View south from North Shore
Elevation drawing looking downstream
More detail photos
Bridge No. 1, Pittsburgh, Fort Wayne and Chicago Railway
Fort Wayne Railroad Bridge
USGS 7.5" Topo Quad - UTM Coordinates:
Pittsburgh East - Zone 17; 0585 4477
Conrail - two tracks on upper deck; lower deck not used
-- near Hope St on right descending bank of Allegheny River
-- near Eleventh St on left descending bank of Allegheny River
-- (LDB to RDB) Ft. Duquesne Blvd; Allegheny River at mile 1.0; River Ave
TYPE OF CONSTRUCTION / DESIGN:
Steel Pratt Pennsylvania truss; two decks; built for three tracks wide, but only two installed.
LENGTH OF MAIN SPAN:
319 ft clear span
TOTAL LENGTH (including longest elevated ramp):
985 ft, 5 spans
HEIGHT OF DECK:
Emsworth Dam normal pool level 710 ft
YEAR ERECTED / ENGINEER:
1901-04; deck elevation raised 1918
This is the fifth bridge near this location.
The first bridge was a wooden covered aqueduct built in 1829; it was designed by S. Lothrop and cost $104,000. It was part of the Main Line of Public Works (Pennsylvania Canal) completed across the state in 1834. This line connected to a tunnel completed in 1829 at a cost of $61,000 under Grant's Hill and led to a pool near the Monongahela River. The canal tunnel's north portal was near the north portal of the Panhandle rail tunnel, which is now used as part of the Subway "T" system. But while the canal tunnel angled farther east to a south portal near Shingiss St and Diamond St., the railroad tunnel leads to a south portal near Forbes Av and Try St.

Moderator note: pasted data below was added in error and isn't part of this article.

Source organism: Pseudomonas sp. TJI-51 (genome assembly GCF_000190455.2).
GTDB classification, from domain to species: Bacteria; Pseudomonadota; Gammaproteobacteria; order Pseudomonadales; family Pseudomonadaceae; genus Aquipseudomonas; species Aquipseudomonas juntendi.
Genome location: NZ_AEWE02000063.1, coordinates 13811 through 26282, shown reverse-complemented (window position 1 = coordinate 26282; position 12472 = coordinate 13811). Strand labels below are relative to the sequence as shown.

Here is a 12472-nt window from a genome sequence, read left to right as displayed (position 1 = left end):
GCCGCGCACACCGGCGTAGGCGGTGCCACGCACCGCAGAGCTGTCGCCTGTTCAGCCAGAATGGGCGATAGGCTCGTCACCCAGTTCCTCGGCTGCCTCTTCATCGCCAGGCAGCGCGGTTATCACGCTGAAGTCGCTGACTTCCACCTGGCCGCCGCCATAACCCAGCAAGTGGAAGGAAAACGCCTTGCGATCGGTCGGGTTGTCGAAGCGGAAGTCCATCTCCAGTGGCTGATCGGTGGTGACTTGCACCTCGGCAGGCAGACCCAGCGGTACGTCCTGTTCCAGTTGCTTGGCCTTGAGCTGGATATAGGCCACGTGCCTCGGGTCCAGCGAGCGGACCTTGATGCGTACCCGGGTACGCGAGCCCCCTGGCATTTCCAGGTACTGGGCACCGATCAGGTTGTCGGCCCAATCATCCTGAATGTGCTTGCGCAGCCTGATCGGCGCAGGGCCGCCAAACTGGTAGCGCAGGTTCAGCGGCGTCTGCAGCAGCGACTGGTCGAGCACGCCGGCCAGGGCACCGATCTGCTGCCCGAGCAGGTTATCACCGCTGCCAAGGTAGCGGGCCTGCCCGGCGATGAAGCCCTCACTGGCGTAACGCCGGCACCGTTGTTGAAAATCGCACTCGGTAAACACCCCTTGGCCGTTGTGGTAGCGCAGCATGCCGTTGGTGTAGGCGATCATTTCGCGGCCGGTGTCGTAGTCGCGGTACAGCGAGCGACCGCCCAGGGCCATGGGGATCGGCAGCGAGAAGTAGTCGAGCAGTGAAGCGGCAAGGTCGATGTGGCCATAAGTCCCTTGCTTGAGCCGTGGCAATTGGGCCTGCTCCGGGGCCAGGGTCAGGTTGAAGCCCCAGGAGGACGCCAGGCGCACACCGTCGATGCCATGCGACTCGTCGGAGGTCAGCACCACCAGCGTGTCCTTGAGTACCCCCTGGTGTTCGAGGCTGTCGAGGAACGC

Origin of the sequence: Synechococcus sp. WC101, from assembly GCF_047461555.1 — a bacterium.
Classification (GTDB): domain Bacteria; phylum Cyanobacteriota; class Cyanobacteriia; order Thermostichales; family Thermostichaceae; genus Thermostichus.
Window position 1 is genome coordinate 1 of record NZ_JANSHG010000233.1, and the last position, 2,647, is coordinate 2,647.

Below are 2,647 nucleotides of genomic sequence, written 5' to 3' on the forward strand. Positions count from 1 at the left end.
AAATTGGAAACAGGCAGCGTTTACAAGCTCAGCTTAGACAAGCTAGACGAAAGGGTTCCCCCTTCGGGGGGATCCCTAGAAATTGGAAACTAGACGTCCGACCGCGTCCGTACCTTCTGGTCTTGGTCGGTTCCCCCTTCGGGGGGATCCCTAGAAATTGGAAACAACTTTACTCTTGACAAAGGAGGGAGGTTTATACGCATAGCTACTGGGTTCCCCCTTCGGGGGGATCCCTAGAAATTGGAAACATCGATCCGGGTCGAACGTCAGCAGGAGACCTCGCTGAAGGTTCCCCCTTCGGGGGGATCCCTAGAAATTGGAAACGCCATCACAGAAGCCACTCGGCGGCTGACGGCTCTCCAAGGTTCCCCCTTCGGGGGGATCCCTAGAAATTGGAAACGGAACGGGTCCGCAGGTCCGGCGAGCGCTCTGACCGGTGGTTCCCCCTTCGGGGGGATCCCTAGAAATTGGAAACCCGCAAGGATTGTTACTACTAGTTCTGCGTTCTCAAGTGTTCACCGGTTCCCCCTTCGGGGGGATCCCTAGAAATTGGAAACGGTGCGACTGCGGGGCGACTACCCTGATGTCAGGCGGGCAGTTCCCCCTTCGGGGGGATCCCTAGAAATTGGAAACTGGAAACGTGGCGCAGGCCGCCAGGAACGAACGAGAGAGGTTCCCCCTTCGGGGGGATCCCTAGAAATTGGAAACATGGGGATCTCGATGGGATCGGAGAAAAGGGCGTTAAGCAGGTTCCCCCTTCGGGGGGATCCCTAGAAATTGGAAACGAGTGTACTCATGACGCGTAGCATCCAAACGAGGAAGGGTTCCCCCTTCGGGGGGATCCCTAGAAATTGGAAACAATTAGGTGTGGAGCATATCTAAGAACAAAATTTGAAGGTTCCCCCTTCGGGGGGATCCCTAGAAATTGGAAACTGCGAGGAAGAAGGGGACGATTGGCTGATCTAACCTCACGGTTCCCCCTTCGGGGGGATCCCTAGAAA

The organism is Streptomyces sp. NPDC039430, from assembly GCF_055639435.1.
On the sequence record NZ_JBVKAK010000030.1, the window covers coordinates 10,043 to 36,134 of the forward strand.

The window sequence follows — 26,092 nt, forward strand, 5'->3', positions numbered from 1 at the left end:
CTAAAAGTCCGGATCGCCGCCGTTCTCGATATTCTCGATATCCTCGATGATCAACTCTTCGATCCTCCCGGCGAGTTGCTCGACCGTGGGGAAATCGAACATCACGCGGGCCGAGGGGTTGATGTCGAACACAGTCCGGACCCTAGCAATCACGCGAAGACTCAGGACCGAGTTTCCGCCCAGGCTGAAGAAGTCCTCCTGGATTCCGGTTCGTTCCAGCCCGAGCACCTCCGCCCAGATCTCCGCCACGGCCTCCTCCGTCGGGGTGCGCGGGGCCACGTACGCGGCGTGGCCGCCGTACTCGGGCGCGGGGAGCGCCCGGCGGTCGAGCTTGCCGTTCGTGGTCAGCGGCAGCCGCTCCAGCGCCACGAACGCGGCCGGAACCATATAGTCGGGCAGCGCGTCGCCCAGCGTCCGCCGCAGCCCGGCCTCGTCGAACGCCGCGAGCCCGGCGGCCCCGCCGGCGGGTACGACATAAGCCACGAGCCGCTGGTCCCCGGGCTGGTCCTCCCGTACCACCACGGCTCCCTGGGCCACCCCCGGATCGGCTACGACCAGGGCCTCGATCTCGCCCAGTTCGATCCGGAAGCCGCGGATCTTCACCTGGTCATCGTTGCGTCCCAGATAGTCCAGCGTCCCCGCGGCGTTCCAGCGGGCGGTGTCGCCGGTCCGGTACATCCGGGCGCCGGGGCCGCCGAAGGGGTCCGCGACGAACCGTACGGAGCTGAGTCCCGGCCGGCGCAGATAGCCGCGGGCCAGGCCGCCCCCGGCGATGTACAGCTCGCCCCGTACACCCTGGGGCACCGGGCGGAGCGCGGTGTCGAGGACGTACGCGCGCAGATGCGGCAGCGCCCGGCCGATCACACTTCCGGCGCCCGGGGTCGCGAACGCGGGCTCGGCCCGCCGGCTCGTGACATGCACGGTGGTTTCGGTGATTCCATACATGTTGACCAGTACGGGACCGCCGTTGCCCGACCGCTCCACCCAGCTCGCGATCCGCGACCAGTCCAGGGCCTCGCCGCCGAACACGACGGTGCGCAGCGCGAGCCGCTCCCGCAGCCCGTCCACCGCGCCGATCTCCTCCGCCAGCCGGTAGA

John Roebling, creator of the Brooklyn Bridge, Pittsburgh's second Smithfield St Bridge and second Seventh St Bridge, built a wire rope aqueduct bridge in 1845 to replace the covered wooden structure. This was his first suspension bridge and cost $62,000. It had seven spans of 160 ft each; the waterway was approximately 15 ft wide and 8.5 ft deep. Another Roebling suspension-type aqueduct bridge, built in 1848, still crosses the Delaware River at Minisink Ford.
These aqueduct bridges aligned with 11th St in the Triangle and Voeghtly St. on the Northside.
As the railroad came to Pittsburgh, it was able to make the canal obsolete. The third bridge, built just downstream from the canal bridge, was a wooden structure built in 1857 for the Pittsburgh, Fort Wayne and Chicago Railroad. It completed the rail route from Chicago to Pittsburgh. Service from points west had been available in Allegheny City (Northside) previously, but due to political considerations, the link across the Allegheny River was delayed. The bridge was not opened until a year after its completion.
The fourth bridge was a wrought iron lattice truss built completed in 1868 for the Pittsburgh, Fort Wayne and Chicago Railroad. It had 5 lattice truss spans and 2 plate girder simple spans at each approach.
The current bridge was built for the railroad in 1901-04 by American Bridge Co. The lattice bridge remained in place during construction of the new bridge and the piers of the new bridge were extended from the piers of the old. The old piers have since been removed. The Pennsylvania Railroad raised the bridge deck in 1918 to allow for river traffic. Concrete tops above original stone piers show evidence of the 1918 raising. Other structures leading to the bridge were raised as well, including the Duquesne Elevated which ran along the current location of Ft. Duquesne Blvd until the 1950s.
The bridge currently carries Amtrak passenger via Union Station at Liberty Av and 11th St and Conrail (NS) freight traffic. Former connections from the south end of the bridge included the Penn St yard (convention center), previous Union Station at Grant St and Liberty Av (Federal Bldg), PRR produce yard (Strip District along Smallman St near 16th St), Allegheny Valley RR, and Conemaugh Division PRR.
Many of the walls, abutments, steps and other traces of the old connection are still visible at the south portal. Expansion of the Convention Center will likely alter some of the area.
USACE Allegheny River Nav. Charts; National Park Service website, Kobus and Consoli, "The Pennsy in The Steel City" and "The Pennsylvania Railroad's Golden Triangle"
Submit info or inquiry - share some facts or ask a question.
View Larger Map
View Larger Map